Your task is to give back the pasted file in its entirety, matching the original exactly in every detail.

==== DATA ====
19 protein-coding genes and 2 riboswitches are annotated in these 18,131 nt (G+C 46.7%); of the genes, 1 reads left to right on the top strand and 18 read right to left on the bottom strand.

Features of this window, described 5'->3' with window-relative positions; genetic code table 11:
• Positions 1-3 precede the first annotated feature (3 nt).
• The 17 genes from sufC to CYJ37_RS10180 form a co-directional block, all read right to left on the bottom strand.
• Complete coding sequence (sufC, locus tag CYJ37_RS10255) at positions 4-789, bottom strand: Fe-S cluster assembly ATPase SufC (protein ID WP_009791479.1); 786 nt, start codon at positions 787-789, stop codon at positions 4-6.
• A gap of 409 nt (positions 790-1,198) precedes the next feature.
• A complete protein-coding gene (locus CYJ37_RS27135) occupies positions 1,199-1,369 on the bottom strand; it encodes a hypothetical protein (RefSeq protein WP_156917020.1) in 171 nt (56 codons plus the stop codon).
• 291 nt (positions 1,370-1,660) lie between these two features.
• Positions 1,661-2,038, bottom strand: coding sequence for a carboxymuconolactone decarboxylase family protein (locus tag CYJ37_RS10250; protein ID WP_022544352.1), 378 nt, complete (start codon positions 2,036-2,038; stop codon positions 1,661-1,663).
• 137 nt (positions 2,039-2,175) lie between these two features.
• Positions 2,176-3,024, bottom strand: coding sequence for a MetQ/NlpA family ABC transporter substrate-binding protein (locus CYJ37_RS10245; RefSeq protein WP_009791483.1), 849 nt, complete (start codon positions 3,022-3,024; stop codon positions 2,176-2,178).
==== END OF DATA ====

19 protein-coding genes and 2 riboswitches are annotated in these 18,131 nt (G+C 46.7%); of the genes, 1 reads left to right on the top strand and 18 read right to left on the bottom strand.

Features of this window, described 5'->3' with window-relative positions; genetic code table 11:
• Positions 1-3 precede the first annotated feature (3 nt).
• The 17 genes from sufC to CYJ37_RS10180 form a co-directional block, all read right to left on the bottom strand.
• Complete coding sequence (sufC, locus tag CYJ37_RS10255) at positions 4-789, bottom strand: Fe-S cluster assembly ATPase SufC (protein ID WP_009791479.1); 786 nt, start codon at positions 787-789, stop codon at positions 4-6.
• A gap of 409 nt (positions 790-1,198) precedes the next feature.
• A complete protein-coding gene (locus CYJ37_RS27135) occupies positions 1,199-1,369 on the bottom strand; it encodes a hypothetical protein (RefSeq protein WP_156917020.1) in 171 nt (56 codons plus the stop codon).
• 291 nt (positions 1,370-1,660) lie between these two features.
• Positions 1,661-2,038, bottom strand: coding sequence for a carboxymuconolactone decarboxylase family protein (locus tag CYJ37_RS10250; protein ID WP_022544352.1), 378 nt, complete (start codon positions 2,036-2,038; stop codon positions 1,661-1,663).
• 137 nt (positions 2,039-2,175) lie between these two features.
• Positions 2,176-3,024, bottom strand: coding sequence for a MetQ/NlpA family ABC transporter substrate-binding protein (locus CYJ37_RS10245; RefSeq protein WP_009791483.1), 849 nt, complete (start codon positions 3,022-3,024; stop codon positions 2,176-2,178).